This treatment regime will control the pest ant species found in New Zealand. There are however some interesting differences between the species and how best to deal with each of them. |
Ants are often found invading our kitchens or marching across our decks in search of food, our food; the sandwich we innocently left on the breakfast bar or the glass of coke on the barbecue. Put a barrier around your house to stop the ants from your neighbour's taking the place of those you have removed.
It is important to note that all of the ants found indoors, only a few species are responsible for the majority of infestations; some species are not common inside a structure but appear sporadically; and other types of ants are found inside only under rare or accidental conditions. While the third group is difficult to prepare for, the first group will be studied, discussed, and control experiences analyzed. The middle group may take an inordinate amount of your time, with inconclusive results. These elusive ants may appear several times in one year, then not be encountered for several years. Some are more or less common in some regions and uncommon in others. Remember, most ant infestations originate outside the building.
Sprinkle insecticide granules on the surface of flowerbeds and gravel or sandy areas around the house and water in. These products slowly release a ‘curtain' of insecticide into the ground which acts as a barrier to ants that would burrow their way into your house.
Spray or paint deltamethrin or permethrin residual surface spray around the base of the walls of your house and possible entry points such as doors, window frames, vents, downpipes etc. This will act as a surface barrier to prevent ants and other crawling insects getting into the house.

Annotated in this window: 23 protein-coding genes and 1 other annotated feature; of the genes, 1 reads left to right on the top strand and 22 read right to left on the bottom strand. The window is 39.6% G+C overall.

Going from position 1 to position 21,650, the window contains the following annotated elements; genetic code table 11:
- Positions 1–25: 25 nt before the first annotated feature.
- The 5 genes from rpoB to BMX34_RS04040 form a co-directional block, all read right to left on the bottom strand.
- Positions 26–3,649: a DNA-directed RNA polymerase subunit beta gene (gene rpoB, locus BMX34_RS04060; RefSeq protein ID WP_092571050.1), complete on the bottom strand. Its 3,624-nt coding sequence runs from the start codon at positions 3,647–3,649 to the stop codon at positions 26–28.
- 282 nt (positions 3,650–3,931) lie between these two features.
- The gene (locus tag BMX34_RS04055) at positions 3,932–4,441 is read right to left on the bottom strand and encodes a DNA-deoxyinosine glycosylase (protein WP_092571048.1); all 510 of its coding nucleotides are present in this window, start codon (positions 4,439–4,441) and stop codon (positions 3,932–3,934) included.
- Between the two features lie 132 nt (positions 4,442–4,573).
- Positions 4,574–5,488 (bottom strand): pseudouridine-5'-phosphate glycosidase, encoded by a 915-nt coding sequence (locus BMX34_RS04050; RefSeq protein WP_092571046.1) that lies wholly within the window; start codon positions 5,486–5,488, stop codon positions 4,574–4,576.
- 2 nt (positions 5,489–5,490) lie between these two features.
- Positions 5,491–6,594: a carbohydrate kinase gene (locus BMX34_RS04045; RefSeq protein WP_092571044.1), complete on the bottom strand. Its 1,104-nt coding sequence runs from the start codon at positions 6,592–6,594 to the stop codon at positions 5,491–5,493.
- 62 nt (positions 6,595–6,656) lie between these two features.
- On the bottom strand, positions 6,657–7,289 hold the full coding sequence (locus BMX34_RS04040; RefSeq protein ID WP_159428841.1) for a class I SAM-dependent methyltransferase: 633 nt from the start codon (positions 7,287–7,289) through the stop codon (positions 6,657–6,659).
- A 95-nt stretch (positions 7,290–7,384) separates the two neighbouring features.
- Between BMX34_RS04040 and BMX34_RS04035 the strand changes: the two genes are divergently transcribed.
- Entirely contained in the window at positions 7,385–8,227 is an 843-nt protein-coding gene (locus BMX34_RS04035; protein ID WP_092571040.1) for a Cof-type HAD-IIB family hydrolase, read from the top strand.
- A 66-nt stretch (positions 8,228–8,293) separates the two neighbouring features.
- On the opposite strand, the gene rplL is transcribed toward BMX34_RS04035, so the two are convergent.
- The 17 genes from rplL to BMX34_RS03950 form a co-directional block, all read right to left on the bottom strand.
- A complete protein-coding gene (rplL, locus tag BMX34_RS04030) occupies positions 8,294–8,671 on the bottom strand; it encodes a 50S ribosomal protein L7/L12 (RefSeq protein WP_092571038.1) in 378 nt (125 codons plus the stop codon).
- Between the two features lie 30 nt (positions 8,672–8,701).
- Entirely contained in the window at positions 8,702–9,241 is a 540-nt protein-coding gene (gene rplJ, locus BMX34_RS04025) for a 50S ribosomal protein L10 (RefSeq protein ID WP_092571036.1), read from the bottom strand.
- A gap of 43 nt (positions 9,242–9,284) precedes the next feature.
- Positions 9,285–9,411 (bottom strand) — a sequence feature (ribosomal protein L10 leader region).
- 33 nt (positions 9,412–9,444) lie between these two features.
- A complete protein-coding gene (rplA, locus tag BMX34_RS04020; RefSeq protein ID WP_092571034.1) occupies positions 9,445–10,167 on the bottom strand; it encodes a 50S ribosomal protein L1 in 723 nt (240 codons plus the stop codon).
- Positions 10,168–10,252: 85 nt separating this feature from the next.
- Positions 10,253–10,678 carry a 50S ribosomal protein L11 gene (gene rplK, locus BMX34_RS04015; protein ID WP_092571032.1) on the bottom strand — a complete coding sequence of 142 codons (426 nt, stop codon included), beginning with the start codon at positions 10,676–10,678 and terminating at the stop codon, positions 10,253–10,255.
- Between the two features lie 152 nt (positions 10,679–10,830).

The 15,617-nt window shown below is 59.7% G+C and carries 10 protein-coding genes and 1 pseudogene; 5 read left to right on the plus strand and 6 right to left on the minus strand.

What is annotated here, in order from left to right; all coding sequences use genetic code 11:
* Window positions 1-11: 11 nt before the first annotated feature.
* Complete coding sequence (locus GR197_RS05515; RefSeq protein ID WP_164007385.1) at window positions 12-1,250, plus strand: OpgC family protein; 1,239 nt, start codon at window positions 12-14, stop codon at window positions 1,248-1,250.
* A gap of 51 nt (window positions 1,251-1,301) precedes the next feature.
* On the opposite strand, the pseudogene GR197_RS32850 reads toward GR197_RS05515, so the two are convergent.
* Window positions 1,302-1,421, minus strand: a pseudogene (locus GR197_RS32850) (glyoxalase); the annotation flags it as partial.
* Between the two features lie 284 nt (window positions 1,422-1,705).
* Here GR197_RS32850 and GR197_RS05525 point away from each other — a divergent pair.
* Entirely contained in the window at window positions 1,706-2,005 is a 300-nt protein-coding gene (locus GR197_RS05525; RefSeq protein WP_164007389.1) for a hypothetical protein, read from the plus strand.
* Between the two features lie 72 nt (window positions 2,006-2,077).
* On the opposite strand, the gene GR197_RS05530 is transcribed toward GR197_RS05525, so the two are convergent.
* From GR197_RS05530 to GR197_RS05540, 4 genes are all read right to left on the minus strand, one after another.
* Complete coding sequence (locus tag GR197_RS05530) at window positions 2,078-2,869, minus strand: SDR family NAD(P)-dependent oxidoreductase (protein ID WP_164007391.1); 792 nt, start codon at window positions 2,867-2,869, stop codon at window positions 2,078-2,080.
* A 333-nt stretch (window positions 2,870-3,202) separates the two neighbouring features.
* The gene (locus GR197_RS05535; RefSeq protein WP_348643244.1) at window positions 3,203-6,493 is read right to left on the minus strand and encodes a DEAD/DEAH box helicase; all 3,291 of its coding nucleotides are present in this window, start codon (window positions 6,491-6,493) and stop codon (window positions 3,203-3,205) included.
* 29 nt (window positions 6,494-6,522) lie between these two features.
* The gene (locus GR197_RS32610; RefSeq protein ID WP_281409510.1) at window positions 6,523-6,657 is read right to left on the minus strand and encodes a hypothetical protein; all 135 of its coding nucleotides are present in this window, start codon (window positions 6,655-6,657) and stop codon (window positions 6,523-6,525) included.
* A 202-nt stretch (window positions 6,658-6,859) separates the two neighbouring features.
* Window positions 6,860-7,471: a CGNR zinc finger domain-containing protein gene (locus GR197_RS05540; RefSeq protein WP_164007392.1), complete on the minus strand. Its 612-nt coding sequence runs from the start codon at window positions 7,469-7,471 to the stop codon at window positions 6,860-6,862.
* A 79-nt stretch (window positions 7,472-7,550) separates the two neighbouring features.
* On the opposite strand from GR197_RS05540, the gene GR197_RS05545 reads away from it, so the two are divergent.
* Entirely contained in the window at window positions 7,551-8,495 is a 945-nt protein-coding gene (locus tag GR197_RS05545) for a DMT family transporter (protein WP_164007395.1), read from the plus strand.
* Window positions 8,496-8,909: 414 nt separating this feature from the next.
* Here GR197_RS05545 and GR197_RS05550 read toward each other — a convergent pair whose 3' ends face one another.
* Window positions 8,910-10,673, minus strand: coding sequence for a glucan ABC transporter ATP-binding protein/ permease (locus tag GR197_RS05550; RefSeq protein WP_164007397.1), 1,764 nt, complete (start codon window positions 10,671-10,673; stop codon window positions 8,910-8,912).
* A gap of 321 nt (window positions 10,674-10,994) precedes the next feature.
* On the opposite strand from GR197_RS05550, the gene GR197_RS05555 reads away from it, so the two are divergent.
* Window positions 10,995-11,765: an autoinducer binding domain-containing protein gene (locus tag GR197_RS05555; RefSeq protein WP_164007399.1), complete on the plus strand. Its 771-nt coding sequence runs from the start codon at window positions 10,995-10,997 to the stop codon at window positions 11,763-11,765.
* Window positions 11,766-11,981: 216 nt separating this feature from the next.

Now deal with the nests. Routinely maintain these barrier treatments and you will remain free from ant problems in your home. Your first treatment should be using ant bait. Ants change their feeding habits depending on the needs of the colony; sometimes preferring sweet sugary bait and sometimes they want more protein.
Consider the species when choosing bait. Some excellent all purpose bait choices include Light Karo Syrup, cornstarch, honey, molasses, peanut butter and/or jelly. Use baits with non-volatile stomach poisons, e.g., boric acid, borax or sodium borate. Baits are excellent in critical areas,
Mix (5% or less) food-grade DE, boric acid (or borax) into any food you see the ants eating - if the ants die by the poisoned bait - use less boric acid or borax - be careful not to allow children, pets or wildlife to eat these toxic baits. Remember to routinely switch from carbohydrate back to protein baits, or use both. Do not spray or dust around baits. Never store baits or bait materials where they can be contaminated with any other odors, especially smoke or fumes of volatile pesticides. Ants and other insects can detect minute amounts of foreign or repellent chemicals and will avoid chalk lines, calcium chloride, baking soda, talcum powder and other dusts.
Other Alternative Baits
Combine: 1 part active yeast, 2 parts molasses and 1 part sugar. Mix the ingredients well. Drop a teaspoonful on several small squares of white paper. Place the paper squares along ant trails where they will not be disturbed. How does it work? The ants are attracted to the sugary feast and consume it readily. The action of the yeast, however, produces gas in their bellies and they can not rid themselves of it. They essentially pop. The best part of this method of alternative pest control is that it utilizes no volatile poisons which could harm you or your family or your pets.
Mix ½ cup molasses and ½ cup peanut butter and 1 packet of active dry yeast.
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Auckland ant controls
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